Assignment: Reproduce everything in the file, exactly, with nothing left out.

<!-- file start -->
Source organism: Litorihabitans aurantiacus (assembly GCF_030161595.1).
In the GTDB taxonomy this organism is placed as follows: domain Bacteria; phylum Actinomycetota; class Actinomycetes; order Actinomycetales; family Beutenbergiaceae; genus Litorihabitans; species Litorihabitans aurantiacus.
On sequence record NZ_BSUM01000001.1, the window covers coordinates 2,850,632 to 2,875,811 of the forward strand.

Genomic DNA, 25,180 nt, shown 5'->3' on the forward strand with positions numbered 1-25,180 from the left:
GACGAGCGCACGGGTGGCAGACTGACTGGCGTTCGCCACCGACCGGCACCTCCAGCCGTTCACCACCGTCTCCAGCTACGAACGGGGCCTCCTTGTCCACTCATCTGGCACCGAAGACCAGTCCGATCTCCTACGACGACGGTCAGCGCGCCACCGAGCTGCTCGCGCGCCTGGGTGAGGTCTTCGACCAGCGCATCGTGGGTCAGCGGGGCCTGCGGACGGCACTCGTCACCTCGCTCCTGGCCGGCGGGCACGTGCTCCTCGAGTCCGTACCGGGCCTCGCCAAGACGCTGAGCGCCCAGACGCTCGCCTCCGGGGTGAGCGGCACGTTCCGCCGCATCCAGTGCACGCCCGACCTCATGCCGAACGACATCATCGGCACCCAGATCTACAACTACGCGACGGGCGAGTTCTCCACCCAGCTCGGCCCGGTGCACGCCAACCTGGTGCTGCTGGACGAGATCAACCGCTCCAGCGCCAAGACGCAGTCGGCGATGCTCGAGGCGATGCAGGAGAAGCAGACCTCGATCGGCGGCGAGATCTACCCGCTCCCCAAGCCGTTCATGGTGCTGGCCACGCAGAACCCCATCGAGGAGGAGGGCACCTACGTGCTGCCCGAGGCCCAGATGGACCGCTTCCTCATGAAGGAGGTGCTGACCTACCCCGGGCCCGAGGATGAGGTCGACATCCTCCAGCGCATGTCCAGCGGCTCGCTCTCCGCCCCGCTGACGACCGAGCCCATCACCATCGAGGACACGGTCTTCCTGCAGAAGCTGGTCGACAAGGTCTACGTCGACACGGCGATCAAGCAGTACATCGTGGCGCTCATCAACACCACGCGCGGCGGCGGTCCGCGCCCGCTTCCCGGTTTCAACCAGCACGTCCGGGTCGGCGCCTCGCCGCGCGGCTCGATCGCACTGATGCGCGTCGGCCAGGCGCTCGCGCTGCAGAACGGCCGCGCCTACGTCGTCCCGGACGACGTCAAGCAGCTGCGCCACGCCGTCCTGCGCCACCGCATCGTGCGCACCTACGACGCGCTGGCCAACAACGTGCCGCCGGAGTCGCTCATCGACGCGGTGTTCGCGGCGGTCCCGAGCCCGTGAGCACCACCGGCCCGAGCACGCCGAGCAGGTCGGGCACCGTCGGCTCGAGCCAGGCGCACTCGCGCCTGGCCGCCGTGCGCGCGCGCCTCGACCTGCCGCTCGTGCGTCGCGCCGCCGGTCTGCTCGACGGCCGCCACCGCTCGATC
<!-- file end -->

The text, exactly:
Source organism: Litorihabitans aurantiacus (assembly GCF_030161595.1).
In the GTDB taxonomy this organism is placed as follows: domain Bacteria; phylum Actinomycetota; class Actinomycetes; order Actinomycetales; family Beutenbergiaceae; genus Litorihabitans; species Litorihabitans aurantiacus.
On sequence record NZ_BSUM01000001.1, the window covers coordinates 2,850,632 to 2,875,811 of the forward strand.

Genomic DNA, 25,180 nt, shown 5'->3' on the forward strand with positions numbered 1-25,180 from the left:
GACGAGCGCACGGGTGGCAGACTGACTGGCGTTCGCCACCGACCGGCACCTCCAGCCGTTCACCACCGTCTCCAGCTACGAACGGGGCCTCCTTGTCCACTCATCTGGCACCGAAGACCAGTCCGATCTCCTACGACGACGGTCAGCGCGCCACCGAGCTGCTCGCGCGCCTGGGTGAGGTCTTCGACCAGCGCATCGTGGGTCAGCGGGGCCTGCGGACGGCACTCGTCACCTCGCTCCTGGCCGGCGGGCACGTGCTCCTCGAGTCCGTACCGGGCCTCGCCAAGACGCTGAGCGCCCAGACGCTCGCCTCCGGGGTGAGCGGCACGTTCCGCCGCATCCAGTGCACGCCCGACCTCATGCCGAACGACATCATCGGCACCCAGATCTACAACTACGCGACGGGCGAGTTCTCCACCCAGCTCGGCCCGGTGCACGCCAACCTGGTGCTGCTGGACGAGATCAACCGCTCCAGCGCCAAGACGCAGTCGGCGATGCTCGAGGCGATGCAGGAGAAGCAGACCTCGATCGGCGGCGAGATCTACCCGCTCCCCAAGCCGTTCATGGTGCTGGCCACGCAGAACCCCATCGAGGAGGAGGGCACCTACGTGCTGCCCGAGGCCCAGATGGACCGCTTCCTCATGAAGGAGGTGCTGACCTACCCCGGGCCCGAGGATGAGGTCGACATCCTCCAGCGCATGTCCAGCGGCTCGCTCTCCGCCCCGCTGACGACCGAGCCCATCACCATCGAGGACACGGTCTTCCTGCAGAAGCTGGTCGACAAGGTCTACGTCGACACGGCGATCAAGCAGTACATCGTGGCGCTCATCAACACCACGCGCGGCGGCGGTCCGCGCCCGCTTCCCGGTTTCAACCAGCACGTCCGGGTCGGCGCCTCGCCGCGCGGCTCGATCGCACTGATGCGCGTCGGCCAGGCGCTCGCGCTGCAGAACGGCCGCGCCTACGTCGTCCCGGACGACGTCAAGCAGCTGCGCCACGCCGTCCTGCGCCACCGCATCGTGCGCACCTACGACGCGCTGGCCAACAACGTGCCGCCGGAGTCGCTCATCGACGCGGTGTTCGCGGCGGTCCCGAGCCCGTGAGCACCACCGGCCCGAGCACGCCGAGCAGGTCGGGCACCGTCGGCTCGAGCCAGGCGCACTCGCGCCTGGCCGCCGTGCGCGCGCGCCTCGACCTGCCGCTCGTGCGTCGCGCCGCCGGTCTGCTCGACGGCCGCCACCGCTCGATC